Traditional European Banks Integrating Bitcoin and Crypto Into Banking Services

Traditional European financial institutions are integrating Bitcoin and cryptocurrencies into their services. Switzerland, Germany and Liechtenstein are at the forefront with Maerki Baumann & Co. AG, Falcon Private Bank and Bank Frick serving clients in crypto-related businesses and services.

Switzerland

 

Zurich-based Maerki Baumann & Co. AG has announced that it will be accepting cryptocurrencies, according to a report by International Investment. The bank serves private clients, institutional clients and external asset managers.

 

Due to money laundering regulations and concerns, most banks are rejecting cryptocurrency deposits. To limit the scope of origin and the due diligence involved in tracking the source of the digital assets, Maerki Baumann is accepting crypto deposits only from payments received for services rendered, including mining.

 

International Investment reports,

 

”Maerki Baumann closely monitors the development of these investment vehicles and the underlying regulation without our commitment to engage in this area. This concerns investments in cryptocurrencies as well as the technologies required to trade and store these instruments. We currently see cryptocurrencies as alternative investment vehicles, but we have limited experience and data (prices, volatility, trading volumes) available in our house,’ the bank said in a statement.”

 

Maerki Baumann joins Swiss bank Falcon Private Bank which began accepting crypto deposits in July. Michael Helbling, head of Falcon’s crypto desk, said in the roundtable interview with The Business Times that the bank has seen “tremendous interest.”

Falcon’s move into crypto is a bit more fraught as the bank is just sailing through a rebranding following the multibillion-dollar 1Malaysia Development Berhad (1MDB) embezzlement scandal. A Swiss investigation continues, implicating Falcon as failing to report and repossess $1.27 billion in suspicious deposits linked to Malaysia’s 1MDB.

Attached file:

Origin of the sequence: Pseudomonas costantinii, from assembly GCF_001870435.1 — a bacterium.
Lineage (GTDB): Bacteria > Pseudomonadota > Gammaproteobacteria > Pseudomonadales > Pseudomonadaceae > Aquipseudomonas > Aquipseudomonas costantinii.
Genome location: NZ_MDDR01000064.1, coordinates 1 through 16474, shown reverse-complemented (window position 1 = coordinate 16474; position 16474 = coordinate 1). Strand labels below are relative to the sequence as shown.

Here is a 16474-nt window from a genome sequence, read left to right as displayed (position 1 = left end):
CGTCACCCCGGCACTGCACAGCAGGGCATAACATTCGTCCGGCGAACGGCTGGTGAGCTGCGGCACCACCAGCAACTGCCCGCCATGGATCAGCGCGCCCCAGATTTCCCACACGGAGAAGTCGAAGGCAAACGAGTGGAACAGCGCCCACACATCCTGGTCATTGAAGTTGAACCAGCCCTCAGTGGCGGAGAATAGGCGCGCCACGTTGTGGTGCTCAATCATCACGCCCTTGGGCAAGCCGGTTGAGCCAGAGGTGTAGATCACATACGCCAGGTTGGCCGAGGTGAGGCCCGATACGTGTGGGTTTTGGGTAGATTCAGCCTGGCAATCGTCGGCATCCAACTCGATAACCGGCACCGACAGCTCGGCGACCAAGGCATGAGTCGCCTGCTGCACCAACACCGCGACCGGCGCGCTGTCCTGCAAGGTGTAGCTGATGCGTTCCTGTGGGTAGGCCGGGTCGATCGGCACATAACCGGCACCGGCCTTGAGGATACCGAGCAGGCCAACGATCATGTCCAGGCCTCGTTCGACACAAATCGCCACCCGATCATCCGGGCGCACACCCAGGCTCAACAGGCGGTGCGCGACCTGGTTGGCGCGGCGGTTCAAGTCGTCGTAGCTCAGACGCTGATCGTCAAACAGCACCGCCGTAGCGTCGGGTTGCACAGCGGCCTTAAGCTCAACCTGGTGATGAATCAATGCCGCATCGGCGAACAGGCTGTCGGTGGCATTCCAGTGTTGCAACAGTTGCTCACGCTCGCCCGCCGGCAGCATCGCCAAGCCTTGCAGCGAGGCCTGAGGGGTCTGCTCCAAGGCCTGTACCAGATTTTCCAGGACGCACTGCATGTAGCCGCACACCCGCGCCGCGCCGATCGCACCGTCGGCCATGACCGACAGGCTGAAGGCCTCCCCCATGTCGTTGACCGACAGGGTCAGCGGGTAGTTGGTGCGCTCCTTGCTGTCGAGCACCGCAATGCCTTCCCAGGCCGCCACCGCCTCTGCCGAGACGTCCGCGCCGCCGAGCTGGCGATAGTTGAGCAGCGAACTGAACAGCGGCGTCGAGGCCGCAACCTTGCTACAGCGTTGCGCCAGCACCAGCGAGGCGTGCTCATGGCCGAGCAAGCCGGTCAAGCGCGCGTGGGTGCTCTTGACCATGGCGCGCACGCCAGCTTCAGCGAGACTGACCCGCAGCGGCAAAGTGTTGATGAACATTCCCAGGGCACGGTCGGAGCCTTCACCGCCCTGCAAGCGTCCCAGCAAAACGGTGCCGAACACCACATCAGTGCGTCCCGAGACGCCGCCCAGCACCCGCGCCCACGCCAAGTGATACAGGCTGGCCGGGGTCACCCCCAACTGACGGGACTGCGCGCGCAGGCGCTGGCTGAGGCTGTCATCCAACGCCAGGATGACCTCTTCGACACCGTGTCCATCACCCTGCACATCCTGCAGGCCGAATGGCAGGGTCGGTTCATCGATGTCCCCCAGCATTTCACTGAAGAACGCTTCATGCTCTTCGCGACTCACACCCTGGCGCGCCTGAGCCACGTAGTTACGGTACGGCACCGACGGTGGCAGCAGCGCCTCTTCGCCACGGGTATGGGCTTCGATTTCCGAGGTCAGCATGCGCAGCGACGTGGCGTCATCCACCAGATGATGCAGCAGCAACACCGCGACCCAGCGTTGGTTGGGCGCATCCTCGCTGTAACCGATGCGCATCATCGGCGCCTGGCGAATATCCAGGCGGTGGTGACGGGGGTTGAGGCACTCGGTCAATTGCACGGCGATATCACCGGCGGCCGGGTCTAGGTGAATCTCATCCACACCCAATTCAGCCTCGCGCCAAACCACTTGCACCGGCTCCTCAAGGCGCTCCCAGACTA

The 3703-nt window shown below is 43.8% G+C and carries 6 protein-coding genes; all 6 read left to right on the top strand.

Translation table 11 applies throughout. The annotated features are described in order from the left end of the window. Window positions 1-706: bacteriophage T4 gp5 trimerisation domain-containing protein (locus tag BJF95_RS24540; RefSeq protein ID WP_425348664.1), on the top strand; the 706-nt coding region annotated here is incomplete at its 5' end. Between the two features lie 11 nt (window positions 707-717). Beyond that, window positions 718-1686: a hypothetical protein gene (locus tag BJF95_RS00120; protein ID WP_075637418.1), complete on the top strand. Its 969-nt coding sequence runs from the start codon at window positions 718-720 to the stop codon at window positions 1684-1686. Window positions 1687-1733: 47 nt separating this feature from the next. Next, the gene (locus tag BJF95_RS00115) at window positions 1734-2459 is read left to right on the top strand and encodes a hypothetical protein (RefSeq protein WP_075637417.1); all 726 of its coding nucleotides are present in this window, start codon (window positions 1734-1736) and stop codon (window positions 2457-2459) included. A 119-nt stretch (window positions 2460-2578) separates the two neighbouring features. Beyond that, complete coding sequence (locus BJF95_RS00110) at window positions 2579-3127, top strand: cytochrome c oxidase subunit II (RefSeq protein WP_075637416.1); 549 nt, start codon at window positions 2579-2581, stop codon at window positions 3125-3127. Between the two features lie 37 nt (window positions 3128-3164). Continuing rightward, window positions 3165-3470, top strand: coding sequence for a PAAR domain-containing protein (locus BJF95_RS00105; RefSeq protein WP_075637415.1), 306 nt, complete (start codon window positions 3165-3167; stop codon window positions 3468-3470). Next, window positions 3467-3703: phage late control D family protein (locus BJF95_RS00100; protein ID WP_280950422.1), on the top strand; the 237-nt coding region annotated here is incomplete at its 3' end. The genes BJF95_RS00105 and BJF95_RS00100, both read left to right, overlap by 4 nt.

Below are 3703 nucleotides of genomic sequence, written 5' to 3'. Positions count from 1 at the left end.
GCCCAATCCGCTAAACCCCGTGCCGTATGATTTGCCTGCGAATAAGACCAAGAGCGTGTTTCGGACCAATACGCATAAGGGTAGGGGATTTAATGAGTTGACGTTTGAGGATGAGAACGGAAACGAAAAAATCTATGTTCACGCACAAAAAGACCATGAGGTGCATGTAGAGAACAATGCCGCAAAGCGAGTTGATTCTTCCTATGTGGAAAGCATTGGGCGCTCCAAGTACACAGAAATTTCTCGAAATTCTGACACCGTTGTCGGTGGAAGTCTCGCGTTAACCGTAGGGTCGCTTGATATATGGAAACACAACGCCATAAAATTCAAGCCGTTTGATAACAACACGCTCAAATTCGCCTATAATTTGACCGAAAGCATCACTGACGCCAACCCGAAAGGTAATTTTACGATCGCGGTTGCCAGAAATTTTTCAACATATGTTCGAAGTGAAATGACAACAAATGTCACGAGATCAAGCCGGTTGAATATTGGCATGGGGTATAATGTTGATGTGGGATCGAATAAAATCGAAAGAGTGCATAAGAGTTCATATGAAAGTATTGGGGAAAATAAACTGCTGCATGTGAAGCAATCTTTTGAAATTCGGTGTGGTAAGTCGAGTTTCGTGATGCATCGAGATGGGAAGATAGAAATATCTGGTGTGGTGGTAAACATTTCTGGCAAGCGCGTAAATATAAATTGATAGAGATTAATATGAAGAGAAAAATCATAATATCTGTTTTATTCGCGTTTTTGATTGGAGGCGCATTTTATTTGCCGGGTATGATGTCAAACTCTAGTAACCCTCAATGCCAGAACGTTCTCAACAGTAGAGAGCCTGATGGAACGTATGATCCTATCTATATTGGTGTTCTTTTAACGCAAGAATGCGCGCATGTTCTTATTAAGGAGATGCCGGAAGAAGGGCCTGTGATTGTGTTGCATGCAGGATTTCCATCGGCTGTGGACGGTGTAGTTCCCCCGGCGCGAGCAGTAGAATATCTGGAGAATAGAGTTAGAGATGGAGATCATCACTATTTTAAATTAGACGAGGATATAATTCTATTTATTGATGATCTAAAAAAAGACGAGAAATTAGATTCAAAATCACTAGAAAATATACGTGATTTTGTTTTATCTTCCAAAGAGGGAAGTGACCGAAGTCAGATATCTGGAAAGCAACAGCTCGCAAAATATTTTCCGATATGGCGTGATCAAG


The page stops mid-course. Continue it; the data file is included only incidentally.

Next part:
Maerki Baumannk, on the other hand, was named “Best Swiss private bank” by the business magazine “Bilanz” in 2017.

Liechtenstein

 

Bank Frick of Liechtenstein launched a crypto trading platform back in February, listing Bitcoin, Ethereum, Litecoin, Ripple and Bitcoin Cash. Cryptocurrencies can be purchased with euros, US dollars and Swiss francs. In addition to the fiat pairs, Bank Frick also offers custodial services for its clients, who are primarily professional market participants and financial intermediaries. Crypto assets are kept in cold wallets.

 

Fully regulated under Liechtenstein and European (EU/EEA) law, Bank Frick clients can only invest in cryptocurrencies once they have been fully identified and verified. The bank says that the verification and identification process also involves checking the origin of the money used to invest in the cryptocurrencies.

 

“Our services are in demand from companies across the whole of Europe. This is because they know that we can offer them reliable support in implementing their business models with cryptocurrencies and blockchains in line with the existing regulatory framework,” Chief Client Officer Hubert Büchel explains. “We aim to place crypto-banking on at least the same level of quality as traditional banking.”

 

Family-owned and operated since 1998, Bank Frick is the only bank in Liechtenstein with acquiring licenses from Visa and MasterCard.

 

Like small banks in the US that have been finding strategies to accept local clients, usually small businesses that are generating revenue in cryptocurrencies, European banks see a business opportunity and they’re moving to compete in the space.

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